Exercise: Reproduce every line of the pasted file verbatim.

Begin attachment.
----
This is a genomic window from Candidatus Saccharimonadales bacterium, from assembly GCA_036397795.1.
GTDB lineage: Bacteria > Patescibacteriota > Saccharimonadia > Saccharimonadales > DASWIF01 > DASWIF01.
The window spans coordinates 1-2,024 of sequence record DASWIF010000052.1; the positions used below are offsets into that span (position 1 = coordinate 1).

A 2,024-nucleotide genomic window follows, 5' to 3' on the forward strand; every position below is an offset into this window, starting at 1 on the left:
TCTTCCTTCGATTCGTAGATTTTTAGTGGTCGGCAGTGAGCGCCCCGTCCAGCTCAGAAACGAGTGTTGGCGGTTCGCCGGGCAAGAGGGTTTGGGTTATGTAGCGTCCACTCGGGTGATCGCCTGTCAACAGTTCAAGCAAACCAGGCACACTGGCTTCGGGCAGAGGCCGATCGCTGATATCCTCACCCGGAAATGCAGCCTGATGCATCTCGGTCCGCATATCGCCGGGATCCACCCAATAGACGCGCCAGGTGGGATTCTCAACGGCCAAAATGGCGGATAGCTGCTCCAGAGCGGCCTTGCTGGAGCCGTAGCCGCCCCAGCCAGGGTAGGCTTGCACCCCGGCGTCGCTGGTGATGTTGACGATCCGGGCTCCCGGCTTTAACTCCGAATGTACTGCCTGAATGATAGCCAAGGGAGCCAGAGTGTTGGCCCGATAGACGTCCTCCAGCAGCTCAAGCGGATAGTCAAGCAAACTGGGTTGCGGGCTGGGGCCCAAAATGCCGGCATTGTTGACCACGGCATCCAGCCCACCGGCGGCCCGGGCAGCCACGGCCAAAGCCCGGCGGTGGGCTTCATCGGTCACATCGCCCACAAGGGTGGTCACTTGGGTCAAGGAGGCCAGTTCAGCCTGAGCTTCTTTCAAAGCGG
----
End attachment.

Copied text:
This is a genomic window from Candidatus Saccharimonadales bacterium, from assembly GCA_036397795.1.
GTDB lineage: Bacteria > Patescibacteriota > Saccharimonadia > Saccharimonadales > DASWIF01 > DASWIF01.
The window spans coordinates 1-2,024 of sequence record DASWIF010000052.1; the positions used below are offsets into that span (position 1 = coordinate 1).

A 2,024-nucleotide genomic window follows, 5' to 3' on the forward strand; every position below is an offset into this window, starting at 1 on the left:
TCTTCCTTCGATTCGTAGATTTTTAGTGGTCGGCAGTGAGCGCCCCGTCCAGCTCAGAAACGAGTGTTGGCGGTTCGCCGGGCAAGAGGGTTTGGGTTATGTAGCGTCCACTCGGGTGATCGCCTGTCAACAGTTCAAGCAAACCAGGCACACTGGCTTCGGGCAGAGGCCGATCGCTGATATCCTCACCCGGAAATGCAGCCTGATGCATCTCGGTCCGCATATCGCCGGGATCCACCCAATAGACGCGCCAGGTGGGATTCTCAACGGCCAAAATGGCGGATAGCTGCTCCAGAGCGGCCTTGCTGGAGCCGTAGCCGCCCCAGCCAGGGTAGGCTTGCACCCCGGCGTCGCTGGTGATGTTGACGATCCGGGCTCCCGGCTTTAACTCCGAATGTACTGCCTGAATGATAGCCAAGGGAGCCAGAGTGTTGGCCCGATAGACGTCCTCCAGCAGCTCAAGCGGATAGTCAAGCAAACTGGGTTGCGGGCTGGGGCCCAAAATGCCGGCATTGTTGACCACGGCATCCAGCCCACCGGCGGCCCGGGCAGCCACGGCCAAAGCCCGGCGGTGGGCTTCATCGGTCACATCGCCCACAAGGGTGGTCACTTGGGTCAAGGAGGCCAGTTCAGCCTGAGCTTCTTTCAAAGCGG